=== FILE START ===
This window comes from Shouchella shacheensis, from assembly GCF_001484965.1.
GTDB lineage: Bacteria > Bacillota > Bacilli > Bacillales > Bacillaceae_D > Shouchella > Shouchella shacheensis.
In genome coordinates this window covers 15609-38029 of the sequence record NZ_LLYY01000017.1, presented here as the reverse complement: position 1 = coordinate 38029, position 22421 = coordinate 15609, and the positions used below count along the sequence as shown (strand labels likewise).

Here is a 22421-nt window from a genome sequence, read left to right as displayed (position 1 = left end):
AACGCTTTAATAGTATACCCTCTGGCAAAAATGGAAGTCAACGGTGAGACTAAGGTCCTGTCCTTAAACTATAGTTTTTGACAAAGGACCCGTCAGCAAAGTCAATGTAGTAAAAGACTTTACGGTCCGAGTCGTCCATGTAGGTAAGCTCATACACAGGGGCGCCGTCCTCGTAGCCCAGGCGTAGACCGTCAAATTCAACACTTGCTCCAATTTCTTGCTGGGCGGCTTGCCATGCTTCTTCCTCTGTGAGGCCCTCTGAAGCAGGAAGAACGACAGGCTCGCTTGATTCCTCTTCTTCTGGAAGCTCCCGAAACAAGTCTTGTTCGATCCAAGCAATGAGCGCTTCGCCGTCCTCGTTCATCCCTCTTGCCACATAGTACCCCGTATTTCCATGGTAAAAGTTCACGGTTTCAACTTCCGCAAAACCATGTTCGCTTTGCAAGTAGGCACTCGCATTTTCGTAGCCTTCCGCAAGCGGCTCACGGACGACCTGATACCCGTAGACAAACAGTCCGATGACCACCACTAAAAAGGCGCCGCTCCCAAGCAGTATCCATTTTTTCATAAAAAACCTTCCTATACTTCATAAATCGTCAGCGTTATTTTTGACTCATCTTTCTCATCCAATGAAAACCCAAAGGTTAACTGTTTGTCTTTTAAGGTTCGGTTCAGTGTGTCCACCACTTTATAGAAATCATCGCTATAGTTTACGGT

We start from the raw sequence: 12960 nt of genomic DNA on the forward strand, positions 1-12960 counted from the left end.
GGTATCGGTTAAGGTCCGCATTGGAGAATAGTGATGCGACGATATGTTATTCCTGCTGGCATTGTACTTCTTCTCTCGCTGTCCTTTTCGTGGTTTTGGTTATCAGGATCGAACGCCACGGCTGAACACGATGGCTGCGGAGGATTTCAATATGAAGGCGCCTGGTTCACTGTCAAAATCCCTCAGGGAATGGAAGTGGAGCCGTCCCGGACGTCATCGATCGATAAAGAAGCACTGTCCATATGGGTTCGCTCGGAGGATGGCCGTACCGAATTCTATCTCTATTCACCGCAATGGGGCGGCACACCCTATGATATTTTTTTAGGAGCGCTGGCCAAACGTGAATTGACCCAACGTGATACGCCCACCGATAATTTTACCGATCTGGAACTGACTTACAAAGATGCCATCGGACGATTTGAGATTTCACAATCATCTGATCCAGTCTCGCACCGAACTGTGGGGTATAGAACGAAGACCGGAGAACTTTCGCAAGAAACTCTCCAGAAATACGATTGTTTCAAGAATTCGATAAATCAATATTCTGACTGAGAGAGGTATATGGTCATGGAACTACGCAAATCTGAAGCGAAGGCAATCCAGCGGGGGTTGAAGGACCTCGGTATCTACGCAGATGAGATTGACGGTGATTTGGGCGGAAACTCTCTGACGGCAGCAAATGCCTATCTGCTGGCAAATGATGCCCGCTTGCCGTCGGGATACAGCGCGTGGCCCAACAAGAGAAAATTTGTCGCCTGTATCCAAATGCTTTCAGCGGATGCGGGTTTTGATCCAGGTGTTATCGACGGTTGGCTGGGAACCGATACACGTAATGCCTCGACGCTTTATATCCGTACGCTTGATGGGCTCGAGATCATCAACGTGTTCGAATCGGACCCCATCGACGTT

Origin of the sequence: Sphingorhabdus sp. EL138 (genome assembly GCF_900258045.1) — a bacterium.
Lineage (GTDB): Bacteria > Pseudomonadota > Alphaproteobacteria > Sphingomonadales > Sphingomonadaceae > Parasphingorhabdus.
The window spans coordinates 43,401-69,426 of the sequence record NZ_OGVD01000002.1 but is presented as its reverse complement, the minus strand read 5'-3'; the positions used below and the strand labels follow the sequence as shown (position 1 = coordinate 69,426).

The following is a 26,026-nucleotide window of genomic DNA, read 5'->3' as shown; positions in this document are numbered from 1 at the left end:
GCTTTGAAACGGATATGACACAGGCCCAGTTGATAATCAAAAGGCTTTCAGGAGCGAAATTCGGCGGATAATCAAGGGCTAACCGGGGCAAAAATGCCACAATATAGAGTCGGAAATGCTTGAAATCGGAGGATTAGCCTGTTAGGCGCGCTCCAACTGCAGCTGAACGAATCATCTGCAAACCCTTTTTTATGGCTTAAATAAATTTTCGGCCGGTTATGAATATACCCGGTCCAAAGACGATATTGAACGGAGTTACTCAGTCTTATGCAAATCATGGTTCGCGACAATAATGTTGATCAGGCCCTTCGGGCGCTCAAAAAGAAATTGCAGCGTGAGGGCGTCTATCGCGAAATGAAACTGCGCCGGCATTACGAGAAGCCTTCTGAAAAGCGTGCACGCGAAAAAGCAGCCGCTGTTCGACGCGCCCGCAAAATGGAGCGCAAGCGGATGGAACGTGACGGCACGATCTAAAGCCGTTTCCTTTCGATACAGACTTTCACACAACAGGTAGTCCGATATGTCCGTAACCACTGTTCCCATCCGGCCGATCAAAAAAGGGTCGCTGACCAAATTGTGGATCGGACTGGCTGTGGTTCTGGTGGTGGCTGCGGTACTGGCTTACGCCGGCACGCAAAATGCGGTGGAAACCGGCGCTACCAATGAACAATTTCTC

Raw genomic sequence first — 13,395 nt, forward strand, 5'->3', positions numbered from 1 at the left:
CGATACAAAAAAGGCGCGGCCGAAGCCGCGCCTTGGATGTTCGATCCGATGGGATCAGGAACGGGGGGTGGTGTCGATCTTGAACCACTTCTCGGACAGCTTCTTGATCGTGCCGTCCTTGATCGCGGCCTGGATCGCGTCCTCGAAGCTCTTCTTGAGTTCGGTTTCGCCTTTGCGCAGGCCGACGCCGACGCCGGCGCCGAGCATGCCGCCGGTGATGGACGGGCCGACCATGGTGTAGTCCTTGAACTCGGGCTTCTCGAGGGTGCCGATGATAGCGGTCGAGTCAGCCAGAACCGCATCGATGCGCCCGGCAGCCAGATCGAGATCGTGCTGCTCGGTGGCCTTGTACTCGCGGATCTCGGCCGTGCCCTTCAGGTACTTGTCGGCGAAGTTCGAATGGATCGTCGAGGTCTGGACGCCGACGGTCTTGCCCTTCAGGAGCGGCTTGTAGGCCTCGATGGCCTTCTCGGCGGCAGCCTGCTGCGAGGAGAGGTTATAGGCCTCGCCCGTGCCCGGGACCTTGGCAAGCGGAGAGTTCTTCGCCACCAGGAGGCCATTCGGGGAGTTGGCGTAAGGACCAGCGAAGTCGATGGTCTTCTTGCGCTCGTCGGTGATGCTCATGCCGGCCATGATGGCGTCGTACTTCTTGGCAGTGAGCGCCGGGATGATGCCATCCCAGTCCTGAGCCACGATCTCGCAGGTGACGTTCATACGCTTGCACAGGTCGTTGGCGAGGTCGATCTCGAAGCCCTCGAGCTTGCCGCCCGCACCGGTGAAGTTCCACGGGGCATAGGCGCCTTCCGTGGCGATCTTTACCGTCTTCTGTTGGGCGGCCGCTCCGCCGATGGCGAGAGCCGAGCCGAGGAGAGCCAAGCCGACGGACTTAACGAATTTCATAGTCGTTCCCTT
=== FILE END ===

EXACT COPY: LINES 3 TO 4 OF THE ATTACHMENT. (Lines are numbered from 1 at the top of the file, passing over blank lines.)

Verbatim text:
In genome coordinates this window covers 15609-38029 of the sequence record NZ_LLYY01000017.1, presented here as the reverse complement: position 1 = coordinate 38029, position 22421 = coordinate 15609, and the positions used below count along the sequence as shown (strand labels likewise).

Here is a 22421-nt window from a genome sequence, read left to right as displayed (position 1 = left end):